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The Art of the (Merch) Deal

The Trump campaign has made merchandise clever - and fun - again.

Let’s face it – campaign merchandise can often be boring. Shirts, signs, stickers…all with the same logo or some variation thereof. It can be refreshing when campaigns change it up and create merchandise that it different and fun.

Enter the Trump 2020 campaign. Not only has he done pretty much everything differently in office, but his campaign has also turned the merchandise game on its ear with some genuinely outside-the-box items.

This time around, it’s more than just the red MAGA hats that trigger liberals everywhere. You can find all kinds of Trump 2020 merchandise that takes advantage of the headlines.

Politico recounts how Trump campaign manager Brad Parscale’s bad experience with a paper straw (there, but for the grace of God, go all of us) birthed the idea of the wildly successful Trump plastic reusable straws and more:

The ploy was part of a strategy to stoke and validate the grievances of Trump’s base — and then turn them into hard cash. The effort centers around novelty merchandise items the reelection campaign has been hawking on its website, including “Pencil-Neck Adam Schiff” T-shirts lampooning the Democratic congressman and Trump antagonist as a clown; “I Spy Trump” tees and tanks depicting the commander-in-chief being snooped on by former President Barack Obama; and, most recently, the plastic straws. The Trump 2020 online store has marketed the offering as an alternative to the more environmentally-friendly “liberal paper straws” that “don’t work.”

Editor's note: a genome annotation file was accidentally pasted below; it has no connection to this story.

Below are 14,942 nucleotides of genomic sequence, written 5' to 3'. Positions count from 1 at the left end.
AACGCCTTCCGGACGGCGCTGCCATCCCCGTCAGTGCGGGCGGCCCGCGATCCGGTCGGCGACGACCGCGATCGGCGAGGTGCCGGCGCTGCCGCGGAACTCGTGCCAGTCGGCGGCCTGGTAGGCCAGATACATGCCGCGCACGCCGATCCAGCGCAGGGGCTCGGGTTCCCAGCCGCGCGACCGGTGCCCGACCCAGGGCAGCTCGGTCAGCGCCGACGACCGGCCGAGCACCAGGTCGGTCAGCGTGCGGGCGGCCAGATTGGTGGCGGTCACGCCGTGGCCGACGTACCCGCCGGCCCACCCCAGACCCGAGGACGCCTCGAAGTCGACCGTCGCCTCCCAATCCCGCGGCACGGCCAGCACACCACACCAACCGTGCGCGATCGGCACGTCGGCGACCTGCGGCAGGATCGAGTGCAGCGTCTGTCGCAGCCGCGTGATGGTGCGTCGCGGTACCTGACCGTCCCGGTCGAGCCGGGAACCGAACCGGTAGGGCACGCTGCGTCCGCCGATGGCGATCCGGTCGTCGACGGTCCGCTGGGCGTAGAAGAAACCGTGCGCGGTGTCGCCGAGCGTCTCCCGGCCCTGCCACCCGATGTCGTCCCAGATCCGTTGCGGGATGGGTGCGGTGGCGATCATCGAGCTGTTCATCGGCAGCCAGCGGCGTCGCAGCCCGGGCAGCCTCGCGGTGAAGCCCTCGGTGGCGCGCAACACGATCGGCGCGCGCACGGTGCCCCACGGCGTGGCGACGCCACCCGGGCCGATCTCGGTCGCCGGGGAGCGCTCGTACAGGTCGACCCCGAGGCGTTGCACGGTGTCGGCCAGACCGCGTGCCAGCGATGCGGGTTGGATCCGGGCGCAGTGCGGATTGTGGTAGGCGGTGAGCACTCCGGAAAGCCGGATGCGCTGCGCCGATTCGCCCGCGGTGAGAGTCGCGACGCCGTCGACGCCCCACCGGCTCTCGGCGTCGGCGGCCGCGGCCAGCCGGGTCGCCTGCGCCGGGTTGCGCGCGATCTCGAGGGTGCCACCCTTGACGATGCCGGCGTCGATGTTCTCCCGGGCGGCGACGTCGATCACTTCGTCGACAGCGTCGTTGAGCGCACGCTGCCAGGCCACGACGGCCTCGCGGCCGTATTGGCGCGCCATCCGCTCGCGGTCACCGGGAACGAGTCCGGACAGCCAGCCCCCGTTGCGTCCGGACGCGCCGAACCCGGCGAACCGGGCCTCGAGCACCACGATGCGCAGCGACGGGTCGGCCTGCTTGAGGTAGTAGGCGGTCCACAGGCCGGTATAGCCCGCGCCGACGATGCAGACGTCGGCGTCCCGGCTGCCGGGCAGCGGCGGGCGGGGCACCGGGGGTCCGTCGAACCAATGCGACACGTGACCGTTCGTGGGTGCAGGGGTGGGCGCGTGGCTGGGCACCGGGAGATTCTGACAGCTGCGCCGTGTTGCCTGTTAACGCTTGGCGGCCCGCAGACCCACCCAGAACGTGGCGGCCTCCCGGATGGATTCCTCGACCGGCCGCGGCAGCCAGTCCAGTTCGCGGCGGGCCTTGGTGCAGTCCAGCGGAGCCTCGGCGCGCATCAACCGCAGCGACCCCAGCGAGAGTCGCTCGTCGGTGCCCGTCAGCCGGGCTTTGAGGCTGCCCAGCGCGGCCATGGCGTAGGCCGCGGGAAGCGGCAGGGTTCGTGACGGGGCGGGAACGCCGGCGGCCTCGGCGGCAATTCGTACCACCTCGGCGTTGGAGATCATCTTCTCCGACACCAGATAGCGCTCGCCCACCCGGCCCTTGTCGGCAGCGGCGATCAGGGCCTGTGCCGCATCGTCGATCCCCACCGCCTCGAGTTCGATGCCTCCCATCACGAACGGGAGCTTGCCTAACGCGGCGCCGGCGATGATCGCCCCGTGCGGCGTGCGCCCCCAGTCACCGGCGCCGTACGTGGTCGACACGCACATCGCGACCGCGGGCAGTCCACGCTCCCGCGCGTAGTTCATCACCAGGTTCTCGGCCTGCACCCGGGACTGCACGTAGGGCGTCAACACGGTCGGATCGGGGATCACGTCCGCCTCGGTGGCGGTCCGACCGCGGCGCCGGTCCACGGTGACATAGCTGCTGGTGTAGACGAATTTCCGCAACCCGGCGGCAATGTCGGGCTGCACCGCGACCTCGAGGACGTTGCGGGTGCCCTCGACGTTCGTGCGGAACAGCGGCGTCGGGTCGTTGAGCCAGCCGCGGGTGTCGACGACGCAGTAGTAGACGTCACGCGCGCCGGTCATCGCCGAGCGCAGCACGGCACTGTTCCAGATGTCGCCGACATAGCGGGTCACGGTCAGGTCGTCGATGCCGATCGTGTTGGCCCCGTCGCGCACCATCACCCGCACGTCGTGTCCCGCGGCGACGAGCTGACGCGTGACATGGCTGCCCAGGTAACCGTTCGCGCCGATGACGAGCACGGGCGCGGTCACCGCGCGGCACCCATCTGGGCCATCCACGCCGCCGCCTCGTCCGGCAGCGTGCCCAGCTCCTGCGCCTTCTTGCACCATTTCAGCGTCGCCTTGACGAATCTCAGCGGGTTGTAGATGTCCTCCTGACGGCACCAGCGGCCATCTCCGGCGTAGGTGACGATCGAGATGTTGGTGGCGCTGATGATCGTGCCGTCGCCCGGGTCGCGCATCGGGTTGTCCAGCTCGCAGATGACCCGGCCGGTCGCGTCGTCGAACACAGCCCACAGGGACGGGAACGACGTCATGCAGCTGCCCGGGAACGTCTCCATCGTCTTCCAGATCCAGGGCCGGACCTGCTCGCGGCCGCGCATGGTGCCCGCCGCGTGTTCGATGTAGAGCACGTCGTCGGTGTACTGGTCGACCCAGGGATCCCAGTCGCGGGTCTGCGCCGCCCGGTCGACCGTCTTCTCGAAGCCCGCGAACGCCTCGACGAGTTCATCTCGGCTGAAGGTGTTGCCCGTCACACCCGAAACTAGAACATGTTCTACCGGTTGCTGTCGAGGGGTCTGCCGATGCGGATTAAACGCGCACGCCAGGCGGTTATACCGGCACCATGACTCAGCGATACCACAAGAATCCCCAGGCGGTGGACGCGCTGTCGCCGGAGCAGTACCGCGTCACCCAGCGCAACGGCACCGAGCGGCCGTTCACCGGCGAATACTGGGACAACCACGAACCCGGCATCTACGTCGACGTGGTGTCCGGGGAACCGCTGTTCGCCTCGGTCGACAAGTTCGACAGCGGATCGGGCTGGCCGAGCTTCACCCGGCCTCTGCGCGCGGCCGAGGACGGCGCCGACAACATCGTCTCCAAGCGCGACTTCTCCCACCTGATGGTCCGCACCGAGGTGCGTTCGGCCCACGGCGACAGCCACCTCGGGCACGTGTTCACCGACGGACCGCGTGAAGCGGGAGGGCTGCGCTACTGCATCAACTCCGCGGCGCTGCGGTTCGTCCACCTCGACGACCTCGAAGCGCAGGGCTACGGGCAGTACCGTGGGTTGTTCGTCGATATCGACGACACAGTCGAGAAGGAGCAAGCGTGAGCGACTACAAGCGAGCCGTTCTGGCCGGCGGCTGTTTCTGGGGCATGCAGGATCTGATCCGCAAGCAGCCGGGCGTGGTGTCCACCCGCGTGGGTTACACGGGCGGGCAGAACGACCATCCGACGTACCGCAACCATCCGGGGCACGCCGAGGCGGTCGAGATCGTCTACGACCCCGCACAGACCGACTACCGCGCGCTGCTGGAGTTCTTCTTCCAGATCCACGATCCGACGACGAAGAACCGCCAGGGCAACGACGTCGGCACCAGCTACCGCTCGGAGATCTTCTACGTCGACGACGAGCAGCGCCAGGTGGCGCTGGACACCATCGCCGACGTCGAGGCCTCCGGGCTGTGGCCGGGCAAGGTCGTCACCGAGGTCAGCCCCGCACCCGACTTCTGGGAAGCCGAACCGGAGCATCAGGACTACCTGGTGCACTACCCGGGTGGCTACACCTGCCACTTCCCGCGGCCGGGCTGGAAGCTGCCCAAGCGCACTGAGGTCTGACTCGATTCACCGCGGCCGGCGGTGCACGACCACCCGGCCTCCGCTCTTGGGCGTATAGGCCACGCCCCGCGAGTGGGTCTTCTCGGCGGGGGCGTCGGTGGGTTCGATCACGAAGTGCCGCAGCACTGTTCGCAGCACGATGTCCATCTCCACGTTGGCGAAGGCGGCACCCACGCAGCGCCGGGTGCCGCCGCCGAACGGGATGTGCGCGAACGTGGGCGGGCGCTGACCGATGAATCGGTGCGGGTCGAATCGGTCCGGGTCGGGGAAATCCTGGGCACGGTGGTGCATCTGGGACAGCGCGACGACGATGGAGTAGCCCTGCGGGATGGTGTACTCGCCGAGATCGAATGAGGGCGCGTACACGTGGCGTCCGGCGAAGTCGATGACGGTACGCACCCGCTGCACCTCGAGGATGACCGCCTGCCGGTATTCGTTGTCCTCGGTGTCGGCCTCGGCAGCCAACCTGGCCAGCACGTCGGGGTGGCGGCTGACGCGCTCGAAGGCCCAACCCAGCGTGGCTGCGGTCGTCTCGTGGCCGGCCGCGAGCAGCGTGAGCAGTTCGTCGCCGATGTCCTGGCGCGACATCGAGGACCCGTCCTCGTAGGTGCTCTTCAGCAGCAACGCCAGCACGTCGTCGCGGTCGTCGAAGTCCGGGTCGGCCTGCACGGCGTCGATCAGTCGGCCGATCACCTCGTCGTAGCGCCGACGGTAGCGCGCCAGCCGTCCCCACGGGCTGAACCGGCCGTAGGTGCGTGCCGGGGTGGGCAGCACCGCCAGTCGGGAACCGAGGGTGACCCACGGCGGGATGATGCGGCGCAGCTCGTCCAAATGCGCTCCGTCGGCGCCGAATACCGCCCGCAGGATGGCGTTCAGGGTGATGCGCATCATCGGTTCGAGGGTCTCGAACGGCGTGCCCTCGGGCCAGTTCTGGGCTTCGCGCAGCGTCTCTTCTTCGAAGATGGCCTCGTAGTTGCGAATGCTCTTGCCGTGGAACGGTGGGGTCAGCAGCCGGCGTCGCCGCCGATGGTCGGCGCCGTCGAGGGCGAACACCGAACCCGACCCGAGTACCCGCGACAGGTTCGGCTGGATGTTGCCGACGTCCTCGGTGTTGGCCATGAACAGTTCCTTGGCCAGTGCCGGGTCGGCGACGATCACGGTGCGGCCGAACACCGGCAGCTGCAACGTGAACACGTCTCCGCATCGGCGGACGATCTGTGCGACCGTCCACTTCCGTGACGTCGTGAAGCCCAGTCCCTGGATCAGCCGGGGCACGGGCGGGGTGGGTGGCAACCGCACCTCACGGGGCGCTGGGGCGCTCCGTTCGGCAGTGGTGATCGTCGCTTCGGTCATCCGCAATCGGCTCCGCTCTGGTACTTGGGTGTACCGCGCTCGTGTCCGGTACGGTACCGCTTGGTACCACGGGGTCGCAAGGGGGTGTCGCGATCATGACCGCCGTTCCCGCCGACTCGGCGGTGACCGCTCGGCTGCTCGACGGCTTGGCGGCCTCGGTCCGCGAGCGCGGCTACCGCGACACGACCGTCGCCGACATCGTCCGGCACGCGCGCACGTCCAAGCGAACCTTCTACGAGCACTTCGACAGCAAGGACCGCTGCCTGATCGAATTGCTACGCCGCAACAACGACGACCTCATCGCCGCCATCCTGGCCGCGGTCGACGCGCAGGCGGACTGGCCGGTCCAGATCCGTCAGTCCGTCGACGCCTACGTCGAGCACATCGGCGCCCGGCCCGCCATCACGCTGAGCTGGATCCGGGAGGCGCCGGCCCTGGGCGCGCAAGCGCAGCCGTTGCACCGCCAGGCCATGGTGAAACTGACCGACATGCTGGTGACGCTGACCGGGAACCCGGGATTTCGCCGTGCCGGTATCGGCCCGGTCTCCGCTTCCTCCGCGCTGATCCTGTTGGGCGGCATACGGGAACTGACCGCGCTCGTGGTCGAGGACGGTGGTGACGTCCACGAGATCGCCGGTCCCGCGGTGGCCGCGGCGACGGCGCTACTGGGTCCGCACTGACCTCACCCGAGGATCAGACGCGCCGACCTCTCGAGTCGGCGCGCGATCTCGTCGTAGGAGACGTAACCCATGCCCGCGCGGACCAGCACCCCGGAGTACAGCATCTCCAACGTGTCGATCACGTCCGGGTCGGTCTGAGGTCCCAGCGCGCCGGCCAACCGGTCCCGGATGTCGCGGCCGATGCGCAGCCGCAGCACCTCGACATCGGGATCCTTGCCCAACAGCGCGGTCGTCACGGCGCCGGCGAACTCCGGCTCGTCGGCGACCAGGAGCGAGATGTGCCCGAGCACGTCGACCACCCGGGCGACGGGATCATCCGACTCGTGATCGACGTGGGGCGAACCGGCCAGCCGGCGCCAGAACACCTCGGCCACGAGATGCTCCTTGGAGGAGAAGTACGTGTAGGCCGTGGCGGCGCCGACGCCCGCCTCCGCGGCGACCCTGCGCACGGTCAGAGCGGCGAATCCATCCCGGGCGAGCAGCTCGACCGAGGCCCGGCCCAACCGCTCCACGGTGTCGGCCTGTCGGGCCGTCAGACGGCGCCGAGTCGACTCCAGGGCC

Clearly, the campaign isn’t afraid to milk modern controversies for laughs and lucre. The straws have been a particularly good seller, raking in over $456,000 in just over a week. The runaway success of the straws is even causing Democrats to sit up and take notice.

“I think something Trump has always understood very clearly is how to tap into a cultural moment or zeitgeist and leverage it to his advantage,” said Tara McGowan, a top Democratic digital strategist who served on a pro-Hillary Clinton super PAC during the 2016 campaign and has been active in the climate change movement. “So for him, taking a relatively new thing in the world that most people hate (paper straws) and leveraging it to both make a political statement and raise [hundreds of thousands] of dollars by selling plastic straws is both brilliant and sinister.”

Trump’s not the only one who is seizing on controversy to both bring in the donations and create the next generation of collectors’ items. The Kamala Harris campaign raked in cash from the sales of shirts that play off of Joe Biden’s attacks on Harris over busing, and plenty of other organizations like the National Republican Senatorial Committee have capitalized on the Nike-Betsy Ross flag controversy.

The lesson that the Trump campaign is teaching other candidates is that your merchandise doesn’t have to be vanilla, and it doesn’t hurt to take advantage of the “red meat” issues that your supporters care about. Who knows? Maybe other politicians will take the president’s lead in making campaign merch great again.

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